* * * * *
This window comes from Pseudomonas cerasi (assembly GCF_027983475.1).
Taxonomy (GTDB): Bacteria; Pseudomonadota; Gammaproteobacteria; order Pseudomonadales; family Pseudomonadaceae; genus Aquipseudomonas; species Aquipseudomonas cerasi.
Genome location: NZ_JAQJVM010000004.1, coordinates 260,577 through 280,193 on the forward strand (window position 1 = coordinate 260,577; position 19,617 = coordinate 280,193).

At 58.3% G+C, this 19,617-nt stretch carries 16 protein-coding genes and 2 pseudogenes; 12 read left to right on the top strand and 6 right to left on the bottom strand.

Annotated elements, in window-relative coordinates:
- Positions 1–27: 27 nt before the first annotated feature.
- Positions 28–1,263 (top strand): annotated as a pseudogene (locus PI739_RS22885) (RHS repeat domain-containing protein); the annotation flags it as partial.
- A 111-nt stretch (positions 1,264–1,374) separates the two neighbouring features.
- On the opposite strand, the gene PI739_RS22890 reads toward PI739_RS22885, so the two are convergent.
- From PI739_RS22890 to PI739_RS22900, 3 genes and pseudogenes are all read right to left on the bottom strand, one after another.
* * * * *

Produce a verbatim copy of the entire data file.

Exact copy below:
This window comes from Pseudomonas cerasi (assembly GCF_027983475.1).
Taxonomy (GTDB): Bacteria; Pseudomonadota; Gammaproteobacteria; order Pseudomonadales; family Pseudomonadaceae; genus Aquipseudomonas; species Aquipseudomonas cerasi.
Genome location: NZ_JAQJVM010000004.1, coordinates 260,577 through 280,193 on the forward strand (window position 1 = coordinate 260,577; position 19,617 = coordinate 280,193).

At 58.3% G+C, this 19,617-nt stretch carries 16 protein-coding genes and 2 pseudogenes; 12 read left to right on the top strand and 6 right to left on the bottom strand.

Annotated elements, in window-relative coordinates:
- Positions 1–27: 27 nt before the first annotated feature.
- Positions 28–1,263 (top strand): annotated as a pseudogene (locus PI739_RS22885) (RHS repeat domain-containing protein); the annotation flags it as partial.
- A 111-nt stretch (positions 1,264–1,374) separates the two neighbouring features.
- On the opposite strand, the gene PI739_RS22890 reads toward PI739_RS22885, so the two are convergent.
- From PI739_RS22890 to PI739_RS22900, 3 genes and pseudogenes are all read right to left on the bottom strand, one after another.